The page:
Prime Minister of Trinidad and Tobago, Keith Rowley.
Government of Trinidad and Tobago

Gunmen in Trinidad killed four people in 14 hours overnight Tuesday, sparking fears that the country is again on course to experience yet another bad year for violent crime and concerns that gang wars are spiraling out of control.

Crack police anti-crime squads are battling to infiltrate heavily armed gangs in eastern districts of Port of Spain, the capital, in the wake of a murder toll that has already reached 70 so far this year, accounting for nearly two murders each day.

Shaken up by what officials call a rash of senseless killings, Prime Minister, Keith Rowley poured his heart and feelings out on a visit to home island, Tobago, this week, complaining that too many of the youth of today might well be victims of poor parental supervision.

“A lot of the behavior of the young people in this country in particular is parents who allow their children to grow up without a decent standard of behavior. I know some people will take offence, but I have no other story. The churches are still open, but they are not going to make a difference, because from toddler stage parents must instill in their children. There is right and wrong. There is yours and there is theirs. Good behavior is what will give them the best opportunity to inherit what this country has to offer,” he said.

The latest round of killings has put the country on course to match or even surpass the 516 people killed last year. The comparable figure for killings as of mid February 2018 is 75 but police say there is every reason to worry that gang senseless wars will help tarnish the image of the country as one where violent killings are common place. In 2008, 550 people were killed. Last year was the second deadliest in history.

As an indication of how pressured and stressed police are trying to cope with the daily killings, a stunning 430 of last year’s 516 murders remain unsolved according to the police’s crime and problem analysis branch.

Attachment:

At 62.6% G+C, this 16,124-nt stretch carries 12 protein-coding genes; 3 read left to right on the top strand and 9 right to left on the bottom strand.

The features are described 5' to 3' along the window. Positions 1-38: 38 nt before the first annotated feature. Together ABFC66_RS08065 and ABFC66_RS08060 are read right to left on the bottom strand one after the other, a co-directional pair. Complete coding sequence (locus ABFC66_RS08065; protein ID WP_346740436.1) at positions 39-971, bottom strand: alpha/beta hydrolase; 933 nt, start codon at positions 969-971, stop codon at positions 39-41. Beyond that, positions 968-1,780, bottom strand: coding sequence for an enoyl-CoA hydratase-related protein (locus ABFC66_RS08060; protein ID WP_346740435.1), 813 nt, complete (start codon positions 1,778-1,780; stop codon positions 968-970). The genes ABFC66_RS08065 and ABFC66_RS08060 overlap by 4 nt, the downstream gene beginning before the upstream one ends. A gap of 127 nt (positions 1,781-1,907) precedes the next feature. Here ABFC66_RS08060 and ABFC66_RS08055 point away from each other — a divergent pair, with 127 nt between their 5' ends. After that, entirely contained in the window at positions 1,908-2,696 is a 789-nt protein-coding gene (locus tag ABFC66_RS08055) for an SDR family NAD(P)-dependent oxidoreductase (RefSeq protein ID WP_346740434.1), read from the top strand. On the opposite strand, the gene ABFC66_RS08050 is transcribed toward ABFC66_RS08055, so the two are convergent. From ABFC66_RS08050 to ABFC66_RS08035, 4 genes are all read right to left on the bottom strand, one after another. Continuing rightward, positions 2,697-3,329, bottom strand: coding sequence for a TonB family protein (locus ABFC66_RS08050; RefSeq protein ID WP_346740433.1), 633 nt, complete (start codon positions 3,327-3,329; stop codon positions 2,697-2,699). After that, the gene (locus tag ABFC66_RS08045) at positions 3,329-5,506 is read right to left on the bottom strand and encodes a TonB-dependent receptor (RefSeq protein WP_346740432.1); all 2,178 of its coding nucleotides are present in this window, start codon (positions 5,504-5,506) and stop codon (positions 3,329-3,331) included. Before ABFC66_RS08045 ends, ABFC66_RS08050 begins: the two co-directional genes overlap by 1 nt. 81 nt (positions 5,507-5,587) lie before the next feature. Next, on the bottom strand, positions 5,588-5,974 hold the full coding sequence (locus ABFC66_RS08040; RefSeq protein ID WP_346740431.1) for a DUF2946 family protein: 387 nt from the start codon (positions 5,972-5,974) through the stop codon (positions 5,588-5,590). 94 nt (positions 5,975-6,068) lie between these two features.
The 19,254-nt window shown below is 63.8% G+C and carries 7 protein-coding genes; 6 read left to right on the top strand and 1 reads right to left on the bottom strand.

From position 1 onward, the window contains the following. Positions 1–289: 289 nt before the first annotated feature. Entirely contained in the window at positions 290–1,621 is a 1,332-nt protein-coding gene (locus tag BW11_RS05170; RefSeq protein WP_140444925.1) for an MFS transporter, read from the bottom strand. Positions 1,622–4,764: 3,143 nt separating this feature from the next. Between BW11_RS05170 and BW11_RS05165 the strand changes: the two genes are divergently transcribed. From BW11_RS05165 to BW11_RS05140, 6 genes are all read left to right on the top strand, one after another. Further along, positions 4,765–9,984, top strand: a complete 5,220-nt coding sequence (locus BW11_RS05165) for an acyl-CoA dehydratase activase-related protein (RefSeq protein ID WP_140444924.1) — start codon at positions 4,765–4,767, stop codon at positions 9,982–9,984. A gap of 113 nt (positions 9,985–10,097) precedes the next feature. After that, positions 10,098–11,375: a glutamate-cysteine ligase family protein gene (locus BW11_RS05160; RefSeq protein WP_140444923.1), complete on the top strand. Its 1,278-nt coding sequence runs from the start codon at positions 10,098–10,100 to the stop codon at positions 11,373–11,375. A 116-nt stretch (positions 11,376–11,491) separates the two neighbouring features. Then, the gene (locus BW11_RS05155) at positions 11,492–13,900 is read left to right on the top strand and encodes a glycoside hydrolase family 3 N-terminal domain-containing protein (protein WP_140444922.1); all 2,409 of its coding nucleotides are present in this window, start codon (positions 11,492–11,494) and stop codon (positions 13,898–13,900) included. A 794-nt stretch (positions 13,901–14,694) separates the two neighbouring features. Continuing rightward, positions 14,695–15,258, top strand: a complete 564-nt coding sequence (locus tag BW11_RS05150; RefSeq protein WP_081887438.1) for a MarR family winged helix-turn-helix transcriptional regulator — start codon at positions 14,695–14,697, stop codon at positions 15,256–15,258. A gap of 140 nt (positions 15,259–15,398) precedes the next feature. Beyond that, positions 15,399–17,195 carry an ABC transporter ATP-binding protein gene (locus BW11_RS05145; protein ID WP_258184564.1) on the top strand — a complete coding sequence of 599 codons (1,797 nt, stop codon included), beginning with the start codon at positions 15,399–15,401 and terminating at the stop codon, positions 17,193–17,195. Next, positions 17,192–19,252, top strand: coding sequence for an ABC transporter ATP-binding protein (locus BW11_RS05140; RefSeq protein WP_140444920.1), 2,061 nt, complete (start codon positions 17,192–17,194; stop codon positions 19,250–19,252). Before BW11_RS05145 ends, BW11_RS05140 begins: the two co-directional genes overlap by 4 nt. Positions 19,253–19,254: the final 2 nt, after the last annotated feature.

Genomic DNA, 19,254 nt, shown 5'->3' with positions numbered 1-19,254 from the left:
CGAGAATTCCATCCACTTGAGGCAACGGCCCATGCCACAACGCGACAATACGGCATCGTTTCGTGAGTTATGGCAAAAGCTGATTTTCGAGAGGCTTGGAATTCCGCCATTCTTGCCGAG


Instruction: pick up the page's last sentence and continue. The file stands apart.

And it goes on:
As Rowley commissioned a new police station in the tourist paradise of Tobago, he also expressed concern about attacks on tourists even as government spends millions in advertising campaigns abroad to attract visitors to Trinidad’s idyllic sister isle.

His comments came in the wake of recent attacks on a Canadian and a British couple while they were relaxing on beaches and against a background of murders of tourists in recent years.

“I’m disappointed when we put so much effort into trying to make the place attractive to visitors and then some idiot goes and do something like that and undo everything we have it. It now gives the place a name we don’t want,” he moaned.

As his officers try to deal with an escalating gangland turf war, Police Chief, Gary Griffith met with organizers of next month’s annual carnival celebrations to both assure them that they are on top of the situation and to refine security measures in place for the big event. He asked for prior warnings of places where large numbers of tourists will assemble or visit so police could be proactive and offer protection.

The meeting with the business community was sparked in part by the attacks on the visitors in Tobago and hopes that the country would not be bad mouthed by any untoward criminal act in this year’s edition. The British couple was held up at gunpoint, while the Canadian male was badly beaten with a golf club.

“For a lot of those murders, some people have taken the position that crime is the business of crime. Others have taken it as crime of passion. Some are within families and some are on the streets. There is a whole range of crime but it always seems to be somebody thinks that snuffing out somebody’s life is the way to handle a situation. We have to work our way back from that and be better than that as a people,” Rowley said.

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